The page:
The dangers of thinking safe by Mike Hewson
Embracing risk is really just part of embracing life.
That’s why it is important to encourage exploratory and risk-taking behavior in an everyday public setting. We can’t put handrails around everything and even if we could I don’t think it would really benefit us.
I came across these words belonging to Mike Hewson, which he has spoken during the TEDxSidney talk Playing with risk: The dangers of thinking safe, in August 2022.
My eyes watered during the speech, just when he explained the roots of his work and the vulnerability, impermanence, and volatility he uses as grounds for his concepts.
Mike Hewson is the New Zealand installation artist who has designed the public playground Rocks On Wheels in Southbank, Melbourne.
The sculpture park consists of 24 monolithic bluestone boulders placed on what appear to be furniture dollies, making the park a place for kids to experiment space.
“What are we losing if we potentially blindly focus on reducing risk?”
Mike Hewson, TEDxSydney, 2022
At a first glance, everyone might be stung by such a risky approach, especially when it comes to children. But that’s exactly the point.
In this regard, during the TEDx in Sydney, the artist retrace his career: he is a visual artist with a background in structural engineering and heavy civil construction.
The stage of his first work was the dangerous and unpredictable Ocean, which theoretically collided with risk reduction practice and permanent-oriented constructions he projected as a structural engineer, at that time. “You can escape risks but you can’t escape danger”, says Hewson remarking on the vulnerability of things during his journeys in the open seas.
Fixed points fell definitively apart when an earthquake stroke in Christchurch and the stable city he was living in suddenly became like the wild Ocean, dangerous and unpredictable, while everything become temporary and vulnerable.
The sensation of the possibility of things in rapid change took his inspiration to another level. “Now I make artworks, in public places. Large, permanent, usually climbable things in unsupervised places filled with children, parents, teenagers where everything could go wrong”, jokes Hewson talking about his works.
Nature is a pillar, such as the intersection of the final artifact with it. The “casual” order of things retraces the organic power of the spaces outside the city order.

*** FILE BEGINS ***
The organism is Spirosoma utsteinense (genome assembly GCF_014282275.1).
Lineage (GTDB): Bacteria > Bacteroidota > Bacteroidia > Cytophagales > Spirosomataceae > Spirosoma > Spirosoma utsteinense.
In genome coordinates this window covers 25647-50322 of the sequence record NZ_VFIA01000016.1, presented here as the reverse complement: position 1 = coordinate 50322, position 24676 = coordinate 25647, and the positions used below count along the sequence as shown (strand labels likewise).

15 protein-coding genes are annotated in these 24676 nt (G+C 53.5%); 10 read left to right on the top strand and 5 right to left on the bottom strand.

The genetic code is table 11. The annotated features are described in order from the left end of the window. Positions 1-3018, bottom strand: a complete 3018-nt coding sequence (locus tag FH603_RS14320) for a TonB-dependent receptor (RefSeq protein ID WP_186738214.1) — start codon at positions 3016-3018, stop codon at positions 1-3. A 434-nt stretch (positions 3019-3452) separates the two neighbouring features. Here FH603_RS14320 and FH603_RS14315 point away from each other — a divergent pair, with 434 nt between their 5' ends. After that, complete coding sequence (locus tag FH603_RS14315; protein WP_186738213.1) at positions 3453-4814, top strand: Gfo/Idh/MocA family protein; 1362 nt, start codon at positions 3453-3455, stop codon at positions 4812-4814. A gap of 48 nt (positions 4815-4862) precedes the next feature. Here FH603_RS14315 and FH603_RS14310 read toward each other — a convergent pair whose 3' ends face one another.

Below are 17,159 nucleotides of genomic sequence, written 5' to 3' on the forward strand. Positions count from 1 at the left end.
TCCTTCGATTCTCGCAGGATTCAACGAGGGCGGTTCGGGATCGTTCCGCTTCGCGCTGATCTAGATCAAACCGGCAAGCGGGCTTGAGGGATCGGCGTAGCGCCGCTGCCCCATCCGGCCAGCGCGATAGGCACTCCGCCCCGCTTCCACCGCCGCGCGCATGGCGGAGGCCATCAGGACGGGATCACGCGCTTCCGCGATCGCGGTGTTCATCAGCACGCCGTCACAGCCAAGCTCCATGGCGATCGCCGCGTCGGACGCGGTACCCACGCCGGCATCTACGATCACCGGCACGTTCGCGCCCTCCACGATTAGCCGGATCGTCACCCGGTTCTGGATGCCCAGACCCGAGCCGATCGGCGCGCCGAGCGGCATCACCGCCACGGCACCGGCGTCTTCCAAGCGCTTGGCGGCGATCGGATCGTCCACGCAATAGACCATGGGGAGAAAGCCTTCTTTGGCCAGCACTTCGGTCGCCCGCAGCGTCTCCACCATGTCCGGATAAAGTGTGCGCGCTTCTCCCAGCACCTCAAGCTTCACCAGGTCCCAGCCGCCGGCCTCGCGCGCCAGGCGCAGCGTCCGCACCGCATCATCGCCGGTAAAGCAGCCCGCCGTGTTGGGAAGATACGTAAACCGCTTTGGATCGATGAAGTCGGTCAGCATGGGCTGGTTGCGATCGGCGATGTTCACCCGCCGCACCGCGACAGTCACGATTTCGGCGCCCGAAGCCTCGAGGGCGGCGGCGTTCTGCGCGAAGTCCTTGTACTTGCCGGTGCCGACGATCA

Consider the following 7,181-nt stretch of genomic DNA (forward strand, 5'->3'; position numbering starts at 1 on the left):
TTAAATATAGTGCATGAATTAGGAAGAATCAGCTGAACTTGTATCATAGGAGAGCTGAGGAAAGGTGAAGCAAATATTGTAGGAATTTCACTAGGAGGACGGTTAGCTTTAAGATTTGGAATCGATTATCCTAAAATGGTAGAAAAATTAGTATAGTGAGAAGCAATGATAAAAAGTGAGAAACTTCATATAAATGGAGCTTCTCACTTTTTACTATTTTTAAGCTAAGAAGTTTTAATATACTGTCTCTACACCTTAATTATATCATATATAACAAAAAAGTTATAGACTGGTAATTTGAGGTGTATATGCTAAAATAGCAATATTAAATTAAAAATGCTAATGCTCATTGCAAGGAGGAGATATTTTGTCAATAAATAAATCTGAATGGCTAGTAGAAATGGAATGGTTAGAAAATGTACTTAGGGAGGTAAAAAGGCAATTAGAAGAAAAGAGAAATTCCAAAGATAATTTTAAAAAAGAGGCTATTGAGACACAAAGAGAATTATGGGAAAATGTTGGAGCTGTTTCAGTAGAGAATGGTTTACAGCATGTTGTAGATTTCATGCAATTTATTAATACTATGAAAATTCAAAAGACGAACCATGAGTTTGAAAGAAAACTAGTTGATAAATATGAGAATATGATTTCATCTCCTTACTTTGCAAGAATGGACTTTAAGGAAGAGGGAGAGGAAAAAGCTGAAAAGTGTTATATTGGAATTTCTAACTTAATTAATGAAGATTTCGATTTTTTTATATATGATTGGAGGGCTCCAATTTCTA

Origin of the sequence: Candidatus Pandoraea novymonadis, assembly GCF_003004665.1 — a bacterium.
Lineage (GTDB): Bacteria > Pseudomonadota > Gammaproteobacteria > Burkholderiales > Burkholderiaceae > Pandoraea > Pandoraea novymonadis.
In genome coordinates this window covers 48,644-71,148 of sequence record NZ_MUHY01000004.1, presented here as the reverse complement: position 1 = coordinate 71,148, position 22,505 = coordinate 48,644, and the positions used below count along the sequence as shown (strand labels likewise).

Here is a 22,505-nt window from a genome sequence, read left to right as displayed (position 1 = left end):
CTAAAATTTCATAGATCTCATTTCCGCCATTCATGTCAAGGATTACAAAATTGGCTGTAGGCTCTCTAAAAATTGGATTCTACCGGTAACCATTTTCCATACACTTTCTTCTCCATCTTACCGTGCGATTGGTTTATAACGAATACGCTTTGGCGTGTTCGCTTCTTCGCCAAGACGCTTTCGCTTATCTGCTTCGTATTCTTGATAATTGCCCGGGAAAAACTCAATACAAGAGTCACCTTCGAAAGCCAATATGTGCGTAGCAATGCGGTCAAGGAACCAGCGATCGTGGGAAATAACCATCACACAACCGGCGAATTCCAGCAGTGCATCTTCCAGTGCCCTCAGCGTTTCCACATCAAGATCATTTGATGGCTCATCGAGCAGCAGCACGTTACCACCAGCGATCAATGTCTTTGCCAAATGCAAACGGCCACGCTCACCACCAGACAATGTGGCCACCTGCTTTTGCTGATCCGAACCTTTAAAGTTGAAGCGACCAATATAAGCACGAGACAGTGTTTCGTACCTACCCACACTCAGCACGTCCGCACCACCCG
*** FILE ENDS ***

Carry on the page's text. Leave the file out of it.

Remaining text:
“The assumption of the 21st century is that everything should be on one track, we should be safer, ordered, predictable and efficient”, says Hewson talking about people getting concerned or surprised by his works.
His playgrounds deliberately want to depict the most valuable experience for children, who discover limits in a little society, the one they build with their friends within a no-patterned environment.
“But that’s not the reality we live in! So why do we try and like live as if it’s always going to be good? How can we ensure the kids live adventures, or be prepared in life or ourselves when we get thrown up on the high seas?”
Mike Hewson, TEDxSydney, 2022
In his work with playgrounds, he is keenly interested in observing how kids want to interact with things, like climbing, understands dangers, explore real risks, and learn how to keep themselves safe.
For the children, everything is potentially a playground (Hewson often incorporates old trees and organic objects into the landscape) and the designer is called to mirror users’ needs and enhance human instincts as well as behaviors.
By eliminating risks, the cities eliminate the research and the self-awareness in favor of a standardized message. Reality becomes an artifact and people become weaker.
His award-winning projects lay a new foundation for merging conceptual art projects into the public realm by proving that things that are considered untenable in a public setting can be achieved.
With Hewson, the playground regains its architectural signification as well as an investigative function where it is placed.
As reported in the article I wrote for ADF Caring the city, caring the children: M. Paul Friedberg’s inspired handcraft playgrounds for a post-covid Kokomo No Kuni, until the 1980s, architects and designers focused on risky projects around city parks.
The playground represented a laboratory, a discovery center and a new focal point for the city, around which both designers and users could express themselves.
From the 1900s, with the emerging child psychology, the parks were transformed from mere functional places equipped with steel pipes and gymnastic equipment into creative design experiments: by modifying the concept linked to the fun of the child while transforming the playgrounds into a canvas for the architects, designers, urban planners for bringing out social experiments in the cities.
Van Eyck transformed the city of Amsterdam which was destroyed by the war into a dreamlike place, Mitsuru Senda exacerbated the tragedy of the bombing with colors, M. Paul Friedberg wrote and published Handcrafted Playgrounds - Design You Can Build Yourself to give the tools to the community for joining a joyful experience in building a different future and environments developed for children by the children.
Hewson returns to the argument in order to avoid standard environments and empower city management as the child’s role.
Each project aims to catalyze a fresh conversation about how the bureaucratic and managerial aspects of power are shaping our public lives, asking if we like that shape or if we’d like to consider other options.